Join us on March 2nd for an ActiGraph webinar:
Wearable Data Gone Awry: Cautionary Tales from the Clinical Research Trenches.Register Now
Combined Triaxial Accelerometry and Heart Rate Telemetry for the Physiological Characterisation of Latin Dance
- Presented on May 31, 2013
Although objectively measured assessments of Latin social dancing have been previously reported, dance-specific accelerometer value calibrations for the estimation of energy expenditure (EE), step count (SC), and the development of physical activity intensity cut-points have not yet been conducted.
Purpose To value calibrate, cross-validate, and determine the reliability of a combined triaxial accelerometry and heart rate telemetry technique for characterizing the physiological responses to Latin dance
Methods Twenty-two non-professional Latin dancers attended two laboratory based dance trials each. After familiarization and a standardized warm-up, a multi-stage (three x 5 min) incremental (based on song tempo) Afro-Cuban salsa choreography was performed while following a video displayed on a projection screen. Data were collected with a portable indirect calorimeter, a heart rate telemeter, and wrist-, hip-, and ankle-mounted Actigraph GT3X+ accelerometers. Prediction equations for EE and SC were value calibrated using forced entry multiple regression and cross-validated using a delete-one jackknife approach with additional Bland-Altman analysis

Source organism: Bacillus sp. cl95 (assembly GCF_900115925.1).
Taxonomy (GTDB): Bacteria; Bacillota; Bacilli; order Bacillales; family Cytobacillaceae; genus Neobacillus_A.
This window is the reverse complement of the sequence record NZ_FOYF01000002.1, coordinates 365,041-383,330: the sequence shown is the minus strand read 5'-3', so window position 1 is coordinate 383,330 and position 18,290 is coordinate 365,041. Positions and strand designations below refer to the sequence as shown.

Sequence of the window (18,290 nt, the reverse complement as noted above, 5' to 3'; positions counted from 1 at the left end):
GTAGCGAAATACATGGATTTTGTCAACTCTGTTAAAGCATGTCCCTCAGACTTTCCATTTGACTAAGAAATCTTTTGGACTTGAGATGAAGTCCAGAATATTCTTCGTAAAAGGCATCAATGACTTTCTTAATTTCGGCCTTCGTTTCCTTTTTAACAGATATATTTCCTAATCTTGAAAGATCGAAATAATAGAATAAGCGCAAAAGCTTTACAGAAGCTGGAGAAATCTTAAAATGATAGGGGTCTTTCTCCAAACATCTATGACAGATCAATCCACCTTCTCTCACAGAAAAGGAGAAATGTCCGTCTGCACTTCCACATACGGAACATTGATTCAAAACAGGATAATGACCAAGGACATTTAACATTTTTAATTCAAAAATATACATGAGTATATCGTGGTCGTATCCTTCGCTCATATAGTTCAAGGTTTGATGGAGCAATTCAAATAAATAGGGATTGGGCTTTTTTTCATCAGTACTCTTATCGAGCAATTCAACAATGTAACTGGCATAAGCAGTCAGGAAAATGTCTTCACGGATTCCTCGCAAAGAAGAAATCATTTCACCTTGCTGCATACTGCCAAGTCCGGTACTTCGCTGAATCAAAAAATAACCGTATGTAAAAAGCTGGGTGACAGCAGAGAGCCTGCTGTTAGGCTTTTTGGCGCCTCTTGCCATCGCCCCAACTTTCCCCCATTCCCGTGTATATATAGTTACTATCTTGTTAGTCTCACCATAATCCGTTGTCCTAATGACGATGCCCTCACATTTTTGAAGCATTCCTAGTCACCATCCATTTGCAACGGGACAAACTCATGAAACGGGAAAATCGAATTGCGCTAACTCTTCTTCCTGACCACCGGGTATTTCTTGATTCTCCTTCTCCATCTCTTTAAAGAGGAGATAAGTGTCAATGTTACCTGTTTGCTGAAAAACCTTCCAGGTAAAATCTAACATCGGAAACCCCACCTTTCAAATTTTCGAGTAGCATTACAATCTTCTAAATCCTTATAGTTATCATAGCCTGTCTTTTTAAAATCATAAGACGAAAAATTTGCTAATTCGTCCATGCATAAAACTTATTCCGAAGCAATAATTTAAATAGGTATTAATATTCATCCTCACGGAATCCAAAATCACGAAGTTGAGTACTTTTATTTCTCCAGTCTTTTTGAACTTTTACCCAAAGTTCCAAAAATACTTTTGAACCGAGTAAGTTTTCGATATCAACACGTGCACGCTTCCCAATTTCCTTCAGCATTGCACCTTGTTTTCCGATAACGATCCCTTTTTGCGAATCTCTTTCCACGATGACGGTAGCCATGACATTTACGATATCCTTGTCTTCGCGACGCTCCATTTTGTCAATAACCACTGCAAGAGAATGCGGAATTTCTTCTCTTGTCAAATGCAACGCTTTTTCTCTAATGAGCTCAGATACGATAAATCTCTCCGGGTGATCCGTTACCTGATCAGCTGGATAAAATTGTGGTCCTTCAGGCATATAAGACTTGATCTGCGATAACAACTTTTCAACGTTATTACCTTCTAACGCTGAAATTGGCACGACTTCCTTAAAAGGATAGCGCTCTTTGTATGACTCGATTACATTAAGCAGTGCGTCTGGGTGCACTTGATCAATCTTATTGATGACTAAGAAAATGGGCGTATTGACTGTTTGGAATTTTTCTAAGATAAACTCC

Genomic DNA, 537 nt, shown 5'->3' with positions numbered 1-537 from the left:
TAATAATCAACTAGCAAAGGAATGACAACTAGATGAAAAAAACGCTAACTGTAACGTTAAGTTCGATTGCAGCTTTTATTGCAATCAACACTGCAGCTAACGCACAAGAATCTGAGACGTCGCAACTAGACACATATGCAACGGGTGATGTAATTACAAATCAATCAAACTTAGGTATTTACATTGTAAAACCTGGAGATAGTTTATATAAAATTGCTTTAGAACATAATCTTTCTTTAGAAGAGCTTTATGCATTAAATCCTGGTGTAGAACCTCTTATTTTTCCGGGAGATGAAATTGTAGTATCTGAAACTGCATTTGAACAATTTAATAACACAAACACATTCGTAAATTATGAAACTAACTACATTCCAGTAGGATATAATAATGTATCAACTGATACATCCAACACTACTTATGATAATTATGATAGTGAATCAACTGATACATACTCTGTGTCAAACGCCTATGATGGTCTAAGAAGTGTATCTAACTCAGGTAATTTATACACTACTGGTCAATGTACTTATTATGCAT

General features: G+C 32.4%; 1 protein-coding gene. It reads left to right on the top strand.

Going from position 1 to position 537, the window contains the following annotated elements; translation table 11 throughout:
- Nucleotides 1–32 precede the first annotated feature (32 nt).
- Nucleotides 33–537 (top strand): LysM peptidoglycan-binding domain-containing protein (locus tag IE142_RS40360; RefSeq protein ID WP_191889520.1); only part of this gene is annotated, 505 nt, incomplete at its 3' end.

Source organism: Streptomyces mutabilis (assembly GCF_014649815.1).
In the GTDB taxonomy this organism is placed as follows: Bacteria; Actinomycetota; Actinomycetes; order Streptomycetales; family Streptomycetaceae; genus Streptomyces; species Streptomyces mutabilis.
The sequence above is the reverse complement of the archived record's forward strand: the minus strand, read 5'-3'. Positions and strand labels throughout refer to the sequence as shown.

Results The average dance intensity reached 6.1±1.0 kcal·kg-1·h-1 and demanded 46±11% of the heart rate reserve. Predictive ability of the derived models was satisfactory, where R2=0.80; SEE=0.4 kcal·kg-1·h-1 and R2=0.74; SEE=4 step·min-1 for EE and SC, respectively. Dependent t-tests indicated no differences between predicted and measured scores for both EE (t65=-0.25, p=0.80) and SC (t65=-0.89, p=0.38). The 95% limits of agreement for EE and SC were -1.0 to 1.0 kcal·kg-1·h-1 and -7 to 7 step·min-1, respectively. Dance-specific vector magnitude cut-points for the wrist-worn accelerometer were established at ≤74, 75-128, 129-237, and ≥238 count·s-1 for sedentary (i.e., not dancing), light, moderate, and vigorous intensity activity, respectively.
Conclusion Latin dancing to salsa music elicits physiological responses representative of moderate to vigorous physical activity, and a wrist-worn triaxial accelerometer with simultaneous heart rate measurement constitutes a valid and reliable technique for the prediction of EE and SC during Latin dance.